Woodford 4 Wood

Woodford Reserve Four Wood Masters Collection Bourbon

By: Fork & Stave

Proof: 94.4 Proof (47.2% ABV)

Rating: 3 Barrels (3 out of 5)

This review looks at the Four Wood Master’s Collection release from Woodford Reserve.  The purpose behind the Masters Collection is to create a special product by varying one of the five sources of flavor: water, grain, fermentation, distillation, and maturation.  Woodford Reserve Four Wood Selection is crafted from a unique batching of bourbon, matured in American oak, that has been finished in barrels made from maple, sherry, and port wood.

According to Woodford Reserve, each finishing barrel was selected to impart distintive traits.  The maple wood to bring in flavors of maple syrup and spice, the oloroso sherry barrels for walnut and caramel notes, and the ruby port barrels for rich berry fruit flavors.

After reading the background on this release, I was excited to try it and experience the various “balanced flavors” that come from playing with the finishing of this whiskey.  I have to agree with Brad at  Thirsty South that this whiskey feels anything but balanced.  For more on that, let’s go to the review.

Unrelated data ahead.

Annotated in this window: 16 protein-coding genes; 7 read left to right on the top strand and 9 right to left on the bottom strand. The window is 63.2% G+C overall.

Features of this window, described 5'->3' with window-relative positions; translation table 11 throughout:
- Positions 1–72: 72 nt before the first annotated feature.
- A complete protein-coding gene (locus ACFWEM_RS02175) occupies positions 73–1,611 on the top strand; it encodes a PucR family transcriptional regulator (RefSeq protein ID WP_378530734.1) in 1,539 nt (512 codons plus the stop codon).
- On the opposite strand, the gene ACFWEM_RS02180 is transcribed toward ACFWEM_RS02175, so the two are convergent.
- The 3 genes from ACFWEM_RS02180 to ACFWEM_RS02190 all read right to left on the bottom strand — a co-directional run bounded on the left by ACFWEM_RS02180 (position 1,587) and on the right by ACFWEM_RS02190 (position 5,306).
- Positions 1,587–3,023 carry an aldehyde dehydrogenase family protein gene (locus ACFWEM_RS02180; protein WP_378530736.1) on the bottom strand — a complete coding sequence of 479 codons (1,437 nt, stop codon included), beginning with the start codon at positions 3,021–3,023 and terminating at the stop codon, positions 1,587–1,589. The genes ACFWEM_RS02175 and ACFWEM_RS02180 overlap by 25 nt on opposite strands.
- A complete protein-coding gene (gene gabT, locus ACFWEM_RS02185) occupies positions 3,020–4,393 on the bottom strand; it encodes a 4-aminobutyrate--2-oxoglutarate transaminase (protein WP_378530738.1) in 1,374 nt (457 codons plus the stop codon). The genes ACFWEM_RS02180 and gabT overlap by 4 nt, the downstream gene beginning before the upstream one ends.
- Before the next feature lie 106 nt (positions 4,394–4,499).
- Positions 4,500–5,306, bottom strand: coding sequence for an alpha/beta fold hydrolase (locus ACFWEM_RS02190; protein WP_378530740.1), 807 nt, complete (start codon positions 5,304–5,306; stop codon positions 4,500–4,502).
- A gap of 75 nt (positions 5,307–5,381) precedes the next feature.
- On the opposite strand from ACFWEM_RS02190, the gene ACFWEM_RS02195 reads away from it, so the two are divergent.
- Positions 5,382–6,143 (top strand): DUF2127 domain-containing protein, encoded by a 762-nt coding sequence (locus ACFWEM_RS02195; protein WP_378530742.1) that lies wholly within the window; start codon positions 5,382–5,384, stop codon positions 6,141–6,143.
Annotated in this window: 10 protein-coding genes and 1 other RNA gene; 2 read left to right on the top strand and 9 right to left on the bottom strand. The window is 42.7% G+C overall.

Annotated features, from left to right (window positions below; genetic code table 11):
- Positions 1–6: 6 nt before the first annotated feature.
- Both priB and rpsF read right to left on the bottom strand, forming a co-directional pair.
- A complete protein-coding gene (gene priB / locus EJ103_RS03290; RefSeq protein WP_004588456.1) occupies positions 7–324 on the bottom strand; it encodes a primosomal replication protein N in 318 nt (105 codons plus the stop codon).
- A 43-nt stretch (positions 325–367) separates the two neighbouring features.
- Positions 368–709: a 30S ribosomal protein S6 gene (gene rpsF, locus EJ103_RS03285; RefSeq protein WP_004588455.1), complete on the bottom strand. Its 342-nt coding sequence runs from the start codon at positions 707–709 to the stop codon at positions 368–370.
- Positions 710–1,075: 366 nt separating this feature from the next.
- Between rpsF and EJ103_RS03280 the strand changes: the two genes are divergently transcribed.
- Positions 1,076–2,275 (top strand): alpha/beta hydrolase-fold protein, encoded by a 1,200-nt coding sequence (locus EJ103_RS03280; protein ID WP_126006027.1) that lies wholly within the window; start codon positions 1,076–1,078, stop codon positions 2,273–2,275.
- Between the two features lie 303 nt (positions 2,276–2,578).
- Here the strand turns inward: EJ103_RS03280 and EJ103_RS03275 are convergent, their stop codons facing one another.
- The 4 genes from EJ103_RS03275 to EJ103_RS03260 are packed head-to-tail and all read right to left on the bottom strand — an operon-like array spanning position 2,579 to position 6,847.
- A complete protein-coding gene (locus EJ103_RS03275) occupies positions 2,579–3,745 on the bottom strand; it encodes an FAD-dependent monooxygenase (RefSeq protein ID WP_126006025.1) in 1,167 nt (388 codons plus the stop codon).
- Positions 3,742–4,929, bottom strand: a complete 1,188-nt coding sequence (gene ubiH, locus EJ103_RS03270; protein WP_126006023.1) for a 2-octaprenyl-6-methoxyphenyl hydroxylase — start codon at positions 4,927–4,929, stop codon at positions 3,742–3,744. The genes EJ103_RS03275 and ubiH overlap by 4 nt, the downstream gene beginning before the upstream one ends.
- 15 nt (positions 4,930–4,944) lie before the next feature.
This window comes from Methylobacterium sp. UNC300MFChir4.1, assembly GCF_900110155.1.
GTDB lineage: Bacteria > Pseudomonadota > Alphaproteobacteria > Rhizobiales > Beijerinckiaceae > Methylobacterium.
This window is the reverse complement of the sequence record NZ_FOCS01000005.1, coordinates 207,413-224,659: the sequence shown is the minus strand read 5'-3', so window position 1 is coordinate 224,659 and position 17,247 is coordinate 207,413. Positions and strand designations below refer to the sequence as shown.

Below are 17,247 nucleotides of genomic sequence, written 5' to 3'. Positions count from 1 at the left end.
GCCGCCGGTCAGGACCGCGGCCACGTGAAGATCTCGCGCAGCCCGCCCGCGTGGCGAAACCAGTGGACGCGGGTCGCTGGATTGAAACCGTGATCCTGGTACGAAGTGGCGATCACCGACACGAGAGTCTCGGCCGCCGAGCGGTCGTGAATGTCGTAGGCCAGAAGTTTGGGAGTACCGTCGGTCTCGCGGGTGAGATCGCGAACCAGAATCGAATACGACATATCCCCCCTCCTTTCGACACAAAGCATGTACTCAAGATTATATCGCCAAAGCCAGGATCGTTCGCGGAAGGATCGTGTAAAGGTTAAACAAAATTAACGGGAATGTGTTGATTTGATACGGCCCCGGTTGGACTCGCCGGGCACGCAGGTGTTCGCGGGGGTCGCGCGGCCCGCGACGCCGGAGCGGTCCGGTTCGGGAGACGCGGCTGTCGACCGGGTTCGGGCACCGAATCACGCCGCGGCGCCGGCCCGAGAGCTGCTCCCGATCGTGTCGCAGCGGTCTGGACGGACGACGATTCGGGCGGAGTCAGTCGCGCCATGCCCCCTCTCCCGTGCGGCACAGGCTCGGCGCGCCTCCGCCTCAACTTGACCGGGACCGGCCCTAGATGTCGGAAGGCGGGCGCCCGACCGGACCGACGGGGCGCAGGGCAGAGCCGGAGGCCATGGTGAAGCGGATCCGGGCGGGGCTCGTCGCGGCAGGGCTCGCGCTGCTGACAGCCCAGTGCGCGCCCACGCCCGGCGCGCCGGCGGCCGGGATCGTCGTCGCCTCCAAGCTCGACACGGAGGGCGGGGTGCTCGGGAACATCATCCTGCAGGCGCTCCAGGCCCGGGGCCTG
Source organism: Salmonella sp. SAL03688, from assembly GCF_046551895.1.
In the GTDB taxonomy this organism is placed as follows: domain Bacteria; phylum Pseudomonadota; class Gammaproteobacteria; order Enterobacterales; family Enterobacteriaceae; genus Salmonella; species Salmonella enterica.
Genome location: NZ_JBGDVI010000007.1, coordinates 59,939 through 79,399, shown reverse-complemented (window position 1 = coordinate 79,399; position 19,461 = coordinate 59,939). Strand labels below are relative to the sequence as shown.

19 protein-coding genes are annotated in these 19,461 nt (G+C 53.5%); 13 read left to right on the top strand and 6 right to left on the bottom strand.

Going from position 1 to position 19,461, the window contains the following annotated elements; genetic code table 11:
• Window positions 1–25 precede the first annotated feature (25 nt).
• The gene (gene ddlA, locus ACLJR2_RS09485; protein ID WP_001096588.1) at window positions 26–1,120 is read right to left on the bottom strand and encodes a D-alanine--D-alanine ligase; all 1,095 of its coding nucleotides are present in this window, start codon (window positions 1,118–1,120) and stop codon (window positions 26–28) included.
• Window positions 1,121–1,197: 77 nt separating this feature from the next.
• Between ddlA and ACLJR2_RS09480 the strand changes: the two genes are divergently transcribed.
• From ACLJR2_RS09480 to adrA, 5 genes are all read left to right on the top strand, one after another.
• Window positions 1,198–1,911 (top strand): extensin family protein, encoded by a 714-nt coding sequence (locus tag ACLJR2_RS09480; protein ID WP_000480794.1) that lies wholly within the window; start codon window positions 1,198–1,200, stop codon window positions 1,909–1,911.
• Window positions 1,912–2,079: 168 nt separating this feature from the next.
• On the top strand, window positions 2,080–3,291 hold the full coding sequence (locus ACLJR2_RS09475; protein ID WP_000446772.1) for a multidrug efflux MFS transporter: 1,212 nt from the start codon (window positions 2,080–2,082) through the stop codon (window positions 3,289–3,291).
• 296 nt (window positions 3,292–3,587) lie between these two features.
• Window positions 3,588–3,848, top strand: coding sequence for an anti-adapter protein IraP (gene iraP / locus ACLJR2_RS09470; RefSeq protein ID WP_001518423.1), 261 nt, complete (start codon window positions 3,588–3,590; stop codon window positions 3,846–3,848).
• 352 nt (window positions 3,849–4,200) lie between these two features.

Tasting Notes: After letting it breathe for 10 minutes, I tasted this bourbon neat.  It’s got a nice, dark color in the glass.

Nose: Toffee, oak, cherry, and maple syrup with hints of brown sugar.  From the maple and fruit scents, I actually expected some sweetness in the first sip, but I was wrong.

First Sip: I immediately noticed oak, leather, and spice with toasted nutmeg and Mexican vanilla.  It feels like the flavors imparted from the different finishing barrels are vying for control of your pallet.  This isn’t always a bad thing, but I did not care for this part of the experience with the Four Wood.

Mouth Feel:  The mouth feel is smooth and coating, keeping the spice and oak notes around for the finish.

Finish: The finish is spicy and warm with notes of cinnamon.  I’m left with a good bit of oak aftertaste.

Summary: I’ve said before that I applaud experimentation with different finishing methods for bourbon.  I enjoy knowing that I’m about to taste something that a master distiller felt was so good that he or she had to share it with whiskey drinkers everywhere.  Woodford Reserve Four Wood has several nice components, but they never come together to form a complete expression.  Woodford Reserve falls short of the Masters Collection mark, for me, with this offering.  At $90+ for a bottle, I think buyers should be aware that it may not deliver what they expect.